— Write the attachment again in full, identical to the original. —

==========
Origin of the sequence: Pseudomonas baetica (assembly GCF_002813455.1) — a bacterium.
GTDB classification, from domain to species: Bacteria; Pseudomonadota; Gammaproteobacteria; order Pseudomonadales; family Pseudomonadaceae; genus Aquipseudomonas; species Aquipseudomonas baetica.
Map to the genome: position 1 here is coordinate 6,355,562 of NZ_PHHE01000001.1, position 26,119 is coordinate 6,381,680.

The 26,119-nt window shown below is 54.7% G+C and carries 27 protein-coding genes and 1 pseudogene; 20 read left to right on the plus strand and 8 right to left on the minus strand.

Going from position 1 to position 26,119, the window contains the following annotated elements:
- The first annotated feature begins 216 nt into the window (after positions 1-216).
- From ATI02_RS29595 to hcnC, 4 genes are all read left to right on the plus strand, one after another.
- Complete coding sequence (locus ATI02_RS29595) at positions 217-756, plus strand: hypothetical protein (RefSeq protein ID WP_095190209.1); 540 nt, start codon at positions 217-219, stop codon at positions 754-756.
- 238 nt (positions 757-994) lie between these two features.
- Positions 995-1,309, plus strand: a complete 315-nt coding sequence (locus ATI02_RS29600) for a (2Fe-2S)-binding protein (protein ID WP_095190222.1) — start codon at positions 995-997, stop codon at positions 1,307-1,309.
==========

Origin of the sequence: Pseudomonas baetica (assembly GCF_002813455.1) — a bacterium.
GTDB classification, from domain to species: Bacteria; Pseudomonadota; Gammaproteobacteria; order Pseudomonadales; family Pseudomonadaceae; genus Aquipseudomonas; species Aquipseudomonas baetica.
Map to the genome: position 1 here is coordinate 6,355,562 of NZ_PHHE01000001.1, position 26,119 is coordinate 6,381,680.

The 26,119-nt window shown below is 54.7% G+C and carries 27 protein-coding genes and 1 pseudogene; 20 read left to right on the plus strand and 8 right to left on the minus strand.

Going from position 1 to position 26,119, the window contains the following annotated elements:
- The first annotated feature begins 216 nt into the window (after positions 1-216).
- From ATI02_RS29595 to hcnC, 4 genes are all read left to right on the plus strand, one after another.
- Complete coding sequence (locus ATI02_RS29595) at positions 217-756, plus strand: hypothetical protein (RefSeq protein ID WP_095190209.1); 540 nt, start codon at positions 217-219, stop codon at positions 754-756.
- 238 nt (positions 757-994) lie between these two features.
- Positions 995-1,309, plus strand: a complete 315-nt coding sequence (locus ATI02_RS29600) for a (2Fe-2S)-binding protein (protein ID WP_095190222.1) — start codon at positions 995-997, stop codon at positions 1,307-1,309.